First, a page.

Clinical Features and Diagnosis of Japanese Encephalitis

Key points

  • Japanese encephalitis (JE) is a mosquito-borne illness endemic to Asia and parts of the Western Pacific Region.
  • Case fatality of JE is 20–30% and up to half of survivors have significant neurologic sequelae.
  • Serologic testing is the primary method for diagnosing JE.
  • Contact your state or local health department to request testing if you have a patient with suspected JE.
Lab worker running a test

Clinical considerations

JE should be considered in a patient with evidence of a neurologic infection (e.g., meningitis, encephalitis, or acute flaccid paralysis) who has recently traveled to or resided in an area at risk for JE in Asia or the Western Pacific.

Most human infections with JE virus are asymptomatic; <1% of people infected develop clinical disease. Acute encephalitis is the most commonly recognized clinical manifestation. Milder forms of disease, such as aseptic meningitis or undifferentiated febrile illness, can also occur.

Signs and symptoms

Illness usually begins with sudden onset of fever, headache, and vomiting. Mental status changes, focal neurologic deficits, generalized weakness, and movement disorders may develop over the next few days.

The classical description of JE includes a Parkinsonian syndrome with masklike facies, tremor, cogwheel rigidity, and choreoathetoid movements. Acute flaccid paralysis, with clinical and pathological features similar to those of poliomyelitis, has also been associated with JE. Seizures are common, especially among children.

Clinical laboratory findings might include a moderate leukocytosis, mild anemia, and hyponatremia. Cerebrospinal fluid (CSF) typically has a mild to moderate pleocytosis with a lymphocytic predominance, slightly elevated protein, and normal ratio of CSF to plasma glucose.

Magnetic resonance imaging (MRI) of the brain is better than computed tomography (CT) for detecting JE virus-associated abnormalities such as changes in the thalamus, basal ganglia, midbrain, pons, and medulla. Thalamic lesions are the most commonly described abnormality; although these can be highly specific for JE in the appropriate clinical context, they are not a very sensitive marker of JE. Electroencephalogram (EEG) abnormalities might include theta and delta coma, burst suppression, epileptiform activity, and occasionally alpha coma.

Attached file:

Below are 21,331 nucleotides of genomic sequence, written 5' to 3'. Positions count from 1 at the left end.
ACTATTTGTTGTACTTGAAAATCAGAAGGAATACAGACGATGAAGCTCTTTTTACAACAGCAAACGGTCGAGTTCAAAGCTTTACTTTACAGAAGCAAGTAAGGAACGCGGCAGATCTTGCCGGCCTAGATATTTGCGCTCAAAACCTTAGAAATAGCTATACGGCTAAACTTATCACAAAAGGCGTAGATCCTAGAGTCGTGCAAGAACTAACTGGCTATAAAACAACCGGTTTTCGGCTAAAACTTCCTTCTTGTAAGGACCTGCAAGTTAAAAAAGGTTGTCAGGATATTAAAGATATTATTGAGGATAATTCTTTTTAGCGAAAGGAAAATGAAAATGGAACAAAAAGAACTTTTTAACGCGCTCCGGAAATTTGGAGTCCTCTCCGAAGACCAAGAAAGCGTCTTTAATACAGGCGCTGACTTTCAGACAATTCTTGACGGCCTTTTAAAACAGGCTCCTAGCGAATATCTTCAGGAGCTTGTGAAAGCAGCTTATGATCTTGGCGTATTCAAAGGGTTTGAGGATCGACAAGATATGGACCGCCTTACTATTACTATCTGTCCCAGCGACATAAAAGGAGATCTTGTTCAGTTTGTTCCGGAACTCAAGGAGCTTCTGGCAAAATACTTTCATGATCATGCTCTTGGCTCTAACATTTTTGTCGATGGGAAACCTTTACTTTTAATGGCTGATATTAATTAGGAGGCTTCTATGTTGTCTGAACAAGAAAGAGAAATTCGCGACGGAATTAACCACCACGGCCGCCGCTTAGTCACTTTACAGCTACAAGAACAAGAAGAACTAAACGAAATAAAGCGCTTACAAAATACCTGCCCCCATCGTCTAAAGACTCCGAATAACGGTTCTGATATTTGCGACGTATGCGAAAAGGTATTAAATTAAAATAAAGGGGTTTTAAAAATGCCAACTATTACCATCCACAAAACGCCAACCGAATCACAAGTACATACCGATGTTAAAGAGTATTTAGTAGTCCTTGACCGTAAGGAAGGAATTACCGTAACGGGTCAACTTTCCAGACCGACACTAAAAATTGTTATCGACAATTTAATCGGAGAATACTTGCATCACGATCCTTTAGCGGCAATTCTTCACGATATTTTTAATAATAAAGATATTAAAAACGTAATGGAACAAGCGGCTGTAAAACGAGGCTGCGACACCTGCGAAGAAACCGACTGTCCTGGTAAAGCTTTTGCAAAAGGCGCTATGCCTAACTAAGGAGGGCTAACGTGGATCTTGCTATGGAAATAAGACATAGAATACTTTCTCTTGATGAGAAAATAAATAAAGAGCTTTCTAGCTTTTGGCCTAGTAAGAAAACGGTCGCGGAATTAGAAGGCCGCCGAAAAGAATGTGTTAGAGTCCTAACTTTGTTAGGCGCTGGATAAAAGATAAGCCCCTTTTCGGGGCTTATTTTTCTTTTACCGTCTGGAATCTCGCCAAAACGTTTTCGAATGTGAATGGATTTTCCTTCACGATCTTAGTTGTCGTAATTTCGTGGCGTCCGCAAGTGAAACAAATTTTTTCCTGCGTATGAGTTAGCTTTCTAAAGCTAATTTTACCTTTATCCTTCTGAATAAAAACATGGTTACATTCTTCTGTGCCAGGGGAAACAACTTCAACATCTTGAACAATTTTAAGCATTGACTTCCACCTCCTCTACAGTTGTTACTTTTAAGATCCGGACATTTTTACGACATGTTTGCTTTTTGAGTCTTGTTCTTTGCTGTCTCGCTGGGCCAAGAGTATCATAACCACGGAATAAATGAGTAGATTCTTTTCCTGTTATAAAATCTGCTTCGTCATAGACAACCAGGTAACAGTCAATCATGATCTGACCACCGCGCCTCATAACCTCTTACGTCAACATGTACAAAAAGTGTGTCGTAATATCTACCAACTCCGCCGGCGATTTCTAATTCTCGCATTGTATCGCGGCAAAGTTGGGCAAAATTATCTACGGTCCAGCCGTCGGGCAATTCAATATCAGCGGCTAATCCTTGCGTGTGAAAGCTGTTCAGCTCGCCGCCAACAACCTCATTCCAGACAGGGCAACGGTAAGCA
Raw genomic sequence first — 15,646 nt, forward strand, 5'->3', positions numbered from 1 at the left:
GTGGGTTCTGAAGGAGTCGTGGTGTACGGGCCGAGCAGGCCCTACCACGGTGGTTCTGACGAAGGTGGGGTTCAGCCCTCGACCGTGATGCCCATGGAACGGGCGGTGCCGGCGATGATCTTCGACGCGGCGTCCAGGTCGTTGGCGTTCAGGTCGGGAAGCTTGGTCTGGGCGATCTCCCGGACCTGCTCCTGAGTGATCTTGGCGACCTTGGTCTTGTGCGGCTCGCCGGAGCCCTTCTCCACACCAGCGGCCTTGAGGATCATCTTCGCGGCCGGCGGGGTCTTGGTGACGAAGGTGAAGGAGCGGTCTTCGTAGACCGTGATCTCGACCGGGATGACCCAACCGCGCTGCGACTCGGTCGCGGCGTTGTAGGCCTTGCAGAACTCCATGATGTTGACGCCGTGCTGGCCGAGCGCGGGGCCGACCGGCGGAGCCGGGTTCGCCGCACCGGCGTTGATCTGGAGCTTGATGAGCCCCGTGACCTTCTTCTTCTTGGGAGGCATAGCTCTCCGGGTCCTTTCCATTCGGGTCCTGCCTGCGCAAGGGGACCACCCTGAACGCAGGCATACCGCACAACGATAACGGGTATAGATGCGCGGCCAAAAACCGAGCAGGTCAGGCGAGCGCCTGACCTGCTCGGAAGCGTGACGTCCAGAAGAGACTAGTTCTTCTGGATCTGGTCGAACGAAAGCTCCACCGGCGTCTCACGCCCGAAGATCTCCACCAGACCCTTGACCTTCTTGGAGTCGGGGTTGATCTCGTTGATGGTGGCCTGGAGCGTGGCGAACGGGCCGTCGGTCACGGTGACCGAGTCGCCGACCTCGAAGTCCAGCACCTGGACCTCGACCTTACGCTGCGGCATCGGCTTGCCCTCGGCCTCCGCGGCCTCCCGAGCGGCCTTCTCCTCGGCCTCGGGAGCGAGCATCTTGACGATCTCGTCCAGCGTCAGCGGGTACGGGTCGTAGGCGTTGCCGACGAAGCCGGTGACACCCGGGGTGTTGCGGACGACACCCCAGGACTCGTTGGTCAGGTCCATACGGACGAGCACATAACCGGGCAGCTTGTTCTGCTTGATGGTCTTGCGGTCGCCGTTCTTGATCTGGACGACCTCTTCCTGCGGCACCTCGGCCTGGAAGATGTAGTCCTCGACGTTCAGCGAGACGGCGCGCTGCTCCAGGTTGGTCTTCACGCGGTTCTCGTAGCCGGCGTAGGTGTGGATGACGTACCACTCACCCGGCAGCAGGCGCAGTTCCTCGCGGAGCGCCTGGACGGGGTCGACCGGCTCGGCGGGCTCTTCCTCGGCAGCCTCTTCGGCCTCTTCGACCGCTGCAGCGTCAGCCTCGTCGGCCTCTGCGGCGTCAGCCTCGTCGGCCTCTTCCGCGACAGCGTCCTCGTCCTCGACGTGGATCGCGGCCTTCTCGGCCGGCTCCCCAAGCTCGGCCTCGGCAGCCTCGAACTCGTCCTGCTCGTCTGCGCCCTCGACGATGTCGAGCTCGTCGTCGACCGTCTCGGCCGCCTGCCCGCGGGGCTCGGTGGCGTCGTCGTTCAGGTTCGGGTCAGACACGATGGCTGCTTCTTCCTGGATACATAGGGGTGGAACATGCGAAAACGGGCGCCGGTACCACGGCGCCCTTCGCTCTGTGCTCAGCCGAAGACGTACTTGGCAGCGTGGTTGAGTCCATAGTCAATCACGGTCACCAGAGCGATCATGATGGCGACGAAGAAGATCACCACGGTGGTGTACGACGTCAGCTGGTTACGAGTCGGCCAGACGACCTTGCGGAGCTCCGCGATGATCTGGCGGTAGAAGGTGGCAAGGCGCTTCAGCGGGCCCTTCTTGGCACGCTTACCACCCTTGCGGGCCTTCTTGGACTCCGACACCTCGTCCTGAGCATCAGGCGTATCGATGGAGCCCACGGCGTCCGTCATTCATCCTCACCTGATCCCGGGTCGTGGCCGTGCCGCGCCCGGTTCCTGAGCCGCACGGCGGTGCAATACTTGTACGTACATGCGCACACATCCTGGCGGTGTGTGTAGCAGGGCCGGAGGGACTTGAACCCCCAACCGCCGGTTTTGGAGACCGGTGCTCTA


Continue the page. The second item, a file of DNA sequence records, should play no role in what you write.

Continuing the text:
The case-fatality ratio is approximately 20%–30%. Among survivors, 30%–50% have significant neurologic, cognitive, or psychiatric sequelae.

Diagnostic testing

Laboratory diagnosis of JE is generally accomplished by testing of serum or cerebrospinal fluid (CSF) to detect virus-specific immunoglobulin (Ig) M antibodies. JE virus IgM antibodies are usually detectable 3 to 8 days after onset of illness and persist for 30 to 90 days, but longer persistence has been documented. Therefore, positive IgM antibodies occasionally might reflect a past infection or vaccination. Serum collected within 10 days of illness onset may not have detectable IgM, and the test should be repeated on a convalescent sample.

Because humans have low or undetectable levels of viremia by the time distinctive clinical symptoms are recognized, virus isolation and nucleic acid amplification tests are insensitive and should not be used for ruling out a diagnosis of JE.

For patients with JE virus IgM antibodies, confirmatory neutralizing antibody testing should be performed. In fatal cases, nucleic acid amplification, histopathology with immunohistochemistry, and virus culture of autopsy tissues can also be useful.

Diagnostic testing for JE virus IgM antibodies is commercially available. Confirmatory testing is only available at CDC and a few specialized reference laboratories.

To submit specimens for testing, please contact your state or local health department. They can assist you with determining if samples should be sent to the CDC Arbovirus Diagnostic Laboratory for further testing. Specimens should be submitted to CDC through state health departments. All results will be sent from CDC to the appropriate state health department.